I spent time this week talking with some friends whose mothers had died. In each case, their parents passing was long enough ago that the intensity of the grief and loss had somewhat diminished. With the passage of time, my friends were able to reflect on their relationship with their mothers and the meaning of those relationships in their lives.
In the field of psychology, the mother and the relationship between the mother and infant are major areas of concern. In my classes at the University, I often say, “Well, you know, it is always the mother.” This immediately angers every woman in the place. My goal is not to anger them, but to make them aware of the importance of the relationship of the “object” (usually understood to be the mother) to the infant. According to Object Relations Theory, the mother’s primary job is to create a safe holding environment for the child while the child progresses through the stages of grandiose narcissism into the separation and individuation stage where the child learns that he and the mother, and in fact everyone else, are separate independent individuals. The child has to learn this reality and develop a sense of self and a sense of capacity that makes him a healthy, functioning whole person. Many of the theories of Freud, Winnicott, Bolby and others intensely discuss the minutia of these stages and their meanings. Those discussions, while interesting, are not things most people delve through, or need to. In this blog I will discuss the outcome of these reflections with regards to their parents and to compare those new “awarenesses” to the theories of the false self and the true self.
A question one of my friends asked me this week was, “Do you think now that my mother is dead, I will be free to act the way I want to?” What a powerful question and what an interesting topic to explore. What immediately comes to mind is, how long have you felt this way? What have you held back from experiencing because of your anxiety about how your mother would react to it?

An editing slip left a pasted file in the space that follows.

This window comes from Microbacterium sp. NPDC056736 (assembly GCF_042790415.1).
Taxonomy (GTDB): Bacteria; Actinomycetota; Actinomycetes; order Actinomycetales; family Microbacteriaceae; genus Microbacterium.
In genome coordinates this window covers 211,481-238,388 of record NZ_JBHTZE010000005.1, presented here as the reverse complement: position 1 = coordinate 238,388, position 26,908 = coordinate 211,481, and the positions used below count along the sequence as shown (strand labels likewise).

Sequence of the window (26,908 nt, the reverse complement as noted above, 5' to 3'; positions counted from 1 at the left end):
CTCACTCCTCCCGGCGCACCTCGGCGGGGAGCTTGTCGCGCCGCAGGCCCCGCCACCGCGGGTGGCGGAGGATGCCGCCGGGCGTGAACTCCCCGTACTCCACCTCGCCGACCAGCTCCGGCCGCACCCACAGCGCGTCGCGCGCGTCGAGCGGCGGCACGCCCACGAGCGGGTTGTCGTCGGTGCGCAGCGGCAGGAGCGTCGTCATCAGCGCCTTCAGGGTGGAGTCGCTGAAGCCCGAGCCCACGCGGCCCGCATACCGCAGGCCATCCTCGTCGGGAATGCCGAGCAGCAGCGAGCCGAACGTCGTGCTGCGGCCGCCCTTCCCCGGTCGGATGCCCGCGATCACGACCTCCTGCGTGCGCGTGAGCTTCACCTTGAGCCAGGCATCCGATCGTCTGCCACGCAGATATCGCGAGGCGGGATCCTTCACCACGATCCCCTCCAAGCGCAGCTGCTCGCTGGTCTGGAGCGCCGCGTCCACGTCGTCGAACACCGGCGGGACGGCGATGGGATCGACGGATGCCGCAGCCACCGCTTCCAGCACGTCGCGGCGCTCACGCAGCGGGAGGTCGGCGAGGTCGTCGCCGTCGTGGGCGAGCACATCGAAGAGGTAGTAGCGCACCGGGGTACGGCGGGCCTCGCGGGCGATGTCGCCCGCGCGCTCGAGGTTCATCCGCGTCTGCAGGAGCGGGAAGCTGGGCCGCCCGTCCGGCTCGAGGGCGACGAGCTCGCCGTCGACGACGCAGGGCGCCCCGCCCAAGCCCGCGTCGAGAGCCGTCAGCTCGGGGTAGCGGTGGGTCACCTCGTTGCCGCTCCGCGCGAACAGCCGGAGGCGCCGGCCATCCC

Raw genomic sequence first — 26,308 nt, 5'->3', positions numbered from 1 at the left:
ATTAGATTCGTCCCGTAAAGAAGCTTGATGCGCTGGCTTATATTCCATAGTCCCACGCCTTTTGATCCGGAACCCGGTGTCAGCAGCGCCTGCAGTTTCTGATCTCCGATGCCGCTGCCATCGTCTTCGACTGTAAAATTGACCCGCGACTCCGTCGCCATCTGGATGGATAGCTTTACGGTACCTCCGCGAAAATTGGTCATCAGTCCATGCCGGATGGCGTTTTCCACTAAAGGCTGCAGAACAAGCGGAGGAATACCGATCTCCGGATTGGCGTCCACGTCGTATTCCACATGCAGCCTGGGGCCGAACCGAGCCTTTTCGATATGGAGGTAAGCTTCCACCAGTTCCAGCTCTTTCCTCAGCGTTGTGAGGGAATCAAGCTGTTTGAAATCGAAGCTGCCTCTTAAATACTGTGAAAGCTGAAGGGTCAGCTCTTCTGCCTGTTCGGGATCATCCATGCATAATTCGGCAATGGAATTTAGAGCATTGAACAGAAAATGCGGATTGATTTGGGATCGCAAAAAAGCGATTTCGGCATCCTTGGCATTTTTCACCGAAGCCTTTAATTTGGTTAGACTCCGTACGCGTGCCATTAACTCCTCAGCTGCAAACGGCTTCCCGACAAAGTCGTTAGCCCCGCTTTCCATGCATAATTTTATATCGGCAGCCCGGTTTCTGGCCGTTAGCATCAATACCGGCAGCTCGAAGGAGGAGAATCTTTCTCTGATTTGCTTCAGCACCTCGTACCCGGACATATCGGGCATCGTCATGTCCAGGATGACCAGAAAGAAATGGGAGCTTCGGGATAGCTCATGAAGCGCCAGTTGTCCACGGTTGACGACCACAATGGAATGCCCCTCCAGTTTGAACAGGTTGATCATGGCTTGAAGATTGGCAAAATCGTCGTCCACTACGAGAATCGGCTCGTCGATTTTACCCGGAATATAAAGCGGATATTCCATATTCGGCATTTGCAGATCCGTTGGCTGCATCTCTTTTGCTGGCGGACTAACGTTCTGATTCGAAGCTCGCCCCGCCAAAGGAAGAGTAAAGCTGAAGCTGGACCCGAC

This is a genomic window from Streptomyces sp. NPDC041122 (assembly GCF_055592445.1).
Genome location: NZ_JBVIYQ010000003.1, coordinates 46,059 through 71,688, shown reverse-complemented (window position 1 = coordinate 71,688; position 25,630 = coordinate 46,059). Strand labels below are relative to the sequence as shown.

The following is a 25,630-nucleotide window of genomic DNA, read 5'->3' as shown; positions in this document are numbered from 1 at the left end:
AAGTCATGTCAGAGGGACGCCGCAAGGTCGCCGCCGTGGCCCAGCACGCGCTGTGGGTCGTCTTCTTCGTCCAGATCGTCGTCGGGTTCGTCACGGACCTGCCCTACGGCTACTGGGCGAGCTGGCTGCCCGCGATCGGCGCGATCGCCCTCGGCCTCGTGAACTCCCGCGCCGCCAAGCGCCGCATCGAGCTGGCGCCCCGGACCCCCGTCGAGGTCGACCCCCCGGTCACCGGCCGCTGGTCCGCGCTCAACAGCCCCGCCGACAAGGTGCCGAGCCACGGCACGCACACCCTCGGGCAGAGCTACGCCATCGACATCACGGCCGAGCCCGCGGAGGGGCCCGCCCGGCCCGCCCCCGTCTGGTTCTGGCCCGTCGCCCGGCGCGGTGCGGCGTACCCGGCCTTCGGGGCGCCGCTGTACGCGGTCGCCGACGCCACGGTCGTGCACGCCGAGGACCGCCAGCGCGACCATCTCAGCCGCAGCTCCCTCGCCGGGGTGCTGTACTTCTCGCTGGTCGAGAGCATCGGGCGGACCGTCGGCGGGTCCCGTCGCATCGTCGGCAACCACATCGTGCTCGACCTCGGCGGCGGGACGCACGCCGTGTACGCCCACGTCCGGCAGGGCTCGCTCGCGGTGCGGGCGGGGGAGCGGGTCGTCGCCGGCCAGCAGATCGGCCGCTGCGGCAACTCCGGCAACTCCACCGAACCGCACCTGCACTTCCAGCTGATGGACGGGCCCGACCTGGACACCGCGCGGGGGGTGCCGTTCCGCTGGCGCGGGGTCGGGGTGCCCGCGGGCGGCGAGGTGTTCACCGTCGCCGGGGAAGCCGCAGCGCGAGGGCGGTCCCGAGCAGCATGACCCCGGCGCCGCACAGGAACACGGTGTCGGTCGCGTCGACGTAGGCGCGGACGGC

One of the common use terms that is popular, but not a clinical term, is the term co-dependence. The underlying issue of co-dependence is the belief that people learn early in life that it is not safe to feel what they feel, want what they want, or behave in response to their own inner desires. What they learn is that they live in a precarious world where they must “pass.” They must learn to fake it and be sensitive to the desires and needs of the other (mom, friend, husband, boss, lover) and behave in ways that take care of the needs of the other in order to be safe, accepted and not abandoned. In response to learning this way of existing, the co-dependent does not learn to know who they are or what they want. They learn to make the devil’s bargain; “I will do whatever you want or need and in return, promise me that you will never abandon me and affirm me by giving me my “attaboys”, strokes of reward for pleasing you. Co-dependents cannot generate these feelings from within themselves; they must always get them externally from others with whom they have made this deal.
In therapy, I constantly work with people struggling with this reality. They do not often consciously know that they have made these bargains and that they are selling themselves out for safety, but they have and they are. My challenge to them in therapy always is; can you go inside and learn what you like, what you want and act in ways that will pursue obtaining your desires? Invariably they will say that they do not know what I am talking about, and that I am just not understanding. If they can only talk about what the “other” wants with me and I can help them figure out a way to give it to them, then my client will be “safe” and “loved” in the way they so hunger to be. They want to spend all their time in therapy talking about the other. Why do they act this way? How can I understand them? What else can I do to make them stop frightening me or hurting me? They never approach the conversation from the perspective of; “How can I make them understand me and what I want? When do I get a turn? They can barely ever make the “I want” statement about themselves, because they are never entitled or deserving. Their turn never comes. They are hurting and they attempt to assuage the hurt by pleasing someone else so that the other can make them feel OK. They do not have the concept of internalized OK-ness.